To give another analogy, a human liver can catalyze about 2000 different biochemical reactions. The most sophisticated chemical factory in the world can't do even a small fraction of that. A human brain is orders of magnitude more complex, just in terms of the 'hardware.' This means that current computers will have to be thousands, perhaps, millions of times, more complex to emulate a human on this level. And we haven't even gotten to the issue of the 'software' or 'wetware,' of which, as I said, hardly anything is known. Perhaps machine intelligence will do it another way without all the hardware-level complexity a human brain has. Certainly they are faster than we are, by many orders of magnitude, but speed is not the same as power. We shall see...
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2 of 2 people found the following review helpful
3.0 out of 5 stars Science-fictional rewriting of the Bible, 11 May 2012
This review is from: The Age of Spiritual Machines (Paperback)
It is interesting to read this older book after the more recent ones. It reveals some of the ideological axioms and methodological traits and mistakes that he started from. And unluckily it is necessary to go back to basics at times when you are dealing with a bestselling author in a field where it is easy to predict the future, even the future of the world, the field of technology and what's more information technology.

Ray Kurzweil with more recent books took us into the clouds of his cloud computing and appeared on these clouds like some Messiah who was the rainmaker of the apocalypse, that time when humans will be taken over by another world entirely dominated by a non-human intelligence, even if created originally by man himself. He tries to be the prophet of the future of a world created by evolution stated as intelligent (whose intelligence?) and later by man's intelligence, and then destroyed for plain humans by the machines created by this human intelligence. The vision is a mixture of Terminator 1-2-3-4, Matrix 1-2-3, The Stand, and The Book of Revelation. He even gives at the end of this here book the four Horses of the Apocalypse page 256: Red War ("the species may destroy itself before achieving this step"), White Political Power ("a malfunction," hence a problem in the system whose constitution is not clear cut), the Black Justice or Commerce and their scales ("a software virus" introduced by the badly designed software or by a pirate or hacker) and the Pale Green Pestilence (a "real biological virus" devised and accidentally, on purpose from the machine or on purpose from a malevolent human with reference to the example of "HIV")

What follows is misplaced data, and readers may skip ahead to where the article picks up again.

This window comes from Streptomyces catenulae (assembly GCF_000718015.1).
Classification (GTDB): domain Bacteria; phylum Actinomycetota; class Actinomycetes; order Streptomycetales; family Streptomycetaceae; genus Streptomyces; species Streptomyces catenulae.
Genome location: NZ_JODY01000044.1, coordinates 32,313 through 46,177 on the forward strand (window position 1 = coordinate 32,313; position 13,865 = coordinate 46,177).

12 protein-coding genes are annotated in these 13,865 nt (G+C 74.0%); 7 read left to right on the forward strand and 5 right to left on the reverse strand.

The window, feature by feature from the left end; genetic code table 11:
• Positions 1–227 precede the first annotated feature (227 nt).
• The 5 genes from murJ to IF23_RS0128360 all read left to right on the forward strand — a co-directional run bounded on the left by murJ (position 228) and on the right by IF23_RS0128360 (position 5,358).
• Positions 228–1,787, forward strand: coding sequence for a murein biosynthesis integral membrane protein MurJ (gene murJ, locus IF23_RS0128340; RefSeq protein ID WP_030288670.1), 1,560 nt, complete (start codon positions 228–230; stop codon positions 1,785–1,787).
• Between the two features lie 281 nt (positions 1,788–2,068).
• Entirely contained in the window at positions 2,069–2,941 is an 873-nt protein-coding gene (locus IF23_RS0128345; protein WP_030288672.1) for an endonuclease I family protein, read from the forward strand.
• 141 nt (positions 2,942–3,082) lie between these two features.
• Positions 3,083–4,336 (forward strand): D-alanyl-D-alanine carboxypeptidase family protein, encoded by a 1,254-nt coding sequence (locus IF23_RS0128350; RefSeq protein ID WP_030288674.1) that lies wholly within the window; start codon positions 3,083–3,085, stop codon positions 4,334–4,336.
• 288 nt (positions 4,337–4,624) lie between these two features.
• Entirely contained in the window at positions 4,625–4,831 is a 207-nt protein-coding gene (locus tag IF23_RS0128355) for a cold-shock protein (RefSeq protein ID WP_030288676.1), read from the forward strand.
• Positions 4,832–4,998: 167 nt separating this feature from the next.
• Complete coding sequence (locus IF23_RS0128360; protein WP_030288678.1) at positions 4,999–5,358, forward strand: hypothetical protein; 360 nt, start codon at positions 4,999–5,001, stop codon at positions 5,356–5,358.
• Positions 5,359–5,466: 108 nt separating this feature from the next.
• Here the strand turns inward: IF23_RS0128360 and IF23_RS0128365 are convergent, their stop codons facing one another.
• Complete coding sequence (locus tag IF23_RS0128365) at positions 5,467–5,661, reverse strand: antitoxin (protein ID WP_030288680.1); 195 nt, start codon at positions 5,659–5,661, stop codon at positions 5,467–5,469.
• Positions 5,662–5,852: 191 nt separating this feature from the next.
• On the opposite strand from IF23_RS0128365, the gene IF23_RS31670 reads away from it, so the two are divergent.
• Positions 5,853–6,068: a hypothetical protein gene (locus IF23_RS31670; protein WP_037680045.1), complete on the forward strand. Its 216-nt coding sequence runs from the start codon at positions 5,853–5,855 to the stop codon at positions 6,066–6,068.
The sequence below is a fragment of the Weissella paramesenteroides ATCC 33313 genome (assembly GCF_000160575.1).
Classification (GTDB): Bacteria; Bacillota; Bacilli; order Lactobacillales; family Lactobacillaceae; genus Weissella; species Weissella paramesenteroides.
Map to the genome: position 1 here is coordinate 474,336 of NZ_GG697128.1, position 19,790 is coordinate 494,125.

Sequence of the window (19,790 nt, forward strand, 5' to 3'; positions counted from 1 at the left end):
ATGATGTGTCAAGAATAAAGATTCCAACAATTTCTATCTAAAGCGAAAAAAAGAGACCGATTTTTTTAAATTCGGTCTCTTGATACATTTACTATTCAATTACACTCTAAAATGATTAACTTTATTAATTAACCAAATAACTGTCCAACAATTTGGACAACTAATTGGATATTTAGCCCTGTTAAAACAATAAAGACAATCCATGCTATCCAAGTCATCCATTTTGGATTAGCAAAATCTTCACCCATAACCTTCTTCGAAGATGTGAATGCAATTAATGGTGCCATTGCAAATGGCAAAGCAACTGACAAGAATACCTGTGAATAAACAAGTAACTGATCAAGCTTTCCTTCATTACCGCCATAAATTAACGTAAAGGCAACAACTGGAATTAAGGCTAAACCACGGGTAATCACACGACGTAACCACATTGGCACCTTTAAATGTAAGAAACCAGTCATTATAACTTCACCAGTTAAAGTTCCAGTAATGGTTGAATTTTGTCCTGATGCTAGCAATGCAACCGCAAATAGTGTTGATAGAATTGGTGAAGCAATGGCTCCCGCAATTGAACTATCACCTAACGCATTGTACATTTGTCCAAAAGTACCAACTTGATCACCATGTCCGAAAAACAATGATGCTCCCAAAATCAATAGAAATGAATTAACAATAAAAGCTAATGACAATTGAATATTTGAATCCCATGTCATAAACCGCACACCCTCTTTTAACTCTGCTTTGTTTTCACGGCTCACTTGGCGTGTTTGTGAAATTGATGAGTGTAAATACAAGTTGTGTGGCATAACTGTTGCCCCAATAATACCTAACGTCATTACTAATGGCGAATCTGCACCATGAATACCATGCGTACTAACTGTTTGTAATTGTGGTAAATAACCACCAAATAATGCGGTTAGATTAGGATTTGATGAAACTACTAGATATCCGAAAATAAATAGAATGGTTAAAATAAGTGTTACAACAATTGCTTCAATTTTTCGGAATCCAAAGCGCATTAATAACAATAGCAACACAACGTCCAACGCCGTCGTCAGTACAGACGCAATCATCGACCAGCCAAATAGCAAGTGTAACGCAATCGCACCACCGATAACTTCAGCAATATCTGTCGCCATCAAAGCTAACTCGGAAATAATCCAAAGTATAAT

But this enormous metaphor, always present in this book, is quite often expressed when speaking of the beginning of the world, the creation of the Universe, the Big Bang, the end of the world, the end of the Universe, the Big Crunch or the Whimper, the beginning of time and the end of time, etc, the total domination with the alpha and the omega, that basic biblical, Jewish, Christian and Islamic concept that time has a first instant and will have a last instant and both were decided by some God. He even manages to present the God's spot of some epileptic god-fearing patients who see God in their trances, and that vision is identified in one spot in their brain in such a way that we may believe it is true for everyman on earth, hence that God is in every single one of our brains.

This is clandestine and yet widely open religious ideology directly borrowed from the basic sacred books of the three Semitic religions. He could have quoted easily the Old Testament, the New Testament, the Qumran Dead Sea Scrolls and the Koran. But he kept his quotations secret. Too bad. When one is speaking religion it is important that this one says so and give the references not to be accused of plagiarism.

Let's start with time. Time does not exist in reality, in the real world. Only duration does and time was invented by human beings as soon as they tried to measure that duration. So it is absurd to speak of an acceleration of time or of a deceleration of time. We may speak of the speed of a phenomenon, but not of the speed of time. Time is a human concept and as such it is absolutely objective and has to remain so, like any measurement invented by human beings. Then he speaks a lot about the subjective impression we have according to various psychological states we may be in. That implies that we feel a certain amount of time as having a short or long duration but duration is not time. A star does not know time, nor duration as for that, but for two different reasons, because time is a human invention and because a star has no consciousness or awareness of duration, or anything else as for that. Kurzweil when speaking of time or using the concept of time is in fact juggling around with colored balls and he wants us to believe he is not a juggler but the balls and their dancing in the air are objective descriptions of the Universe.

If he had been prudent with time he would have been realistic with scientific and technological what's more models. All our knowledge is nothing but a complex set of models built by our mind on the basis of our sensations transformed into perceptions in our brain by our mind.

But Kurzweil never discusses the concept of mind and hardly refers to it. He refers to the brain which would in a way or another contain our intelligence and our knowledge. He uses most of the time a computing metaphor and the brain is a hard disk and intelligence is the software or the programming, knowledge being the memory or the data bank of the hard disk. That metaphor is primitive and it is a shortcut if not a mental short circuit.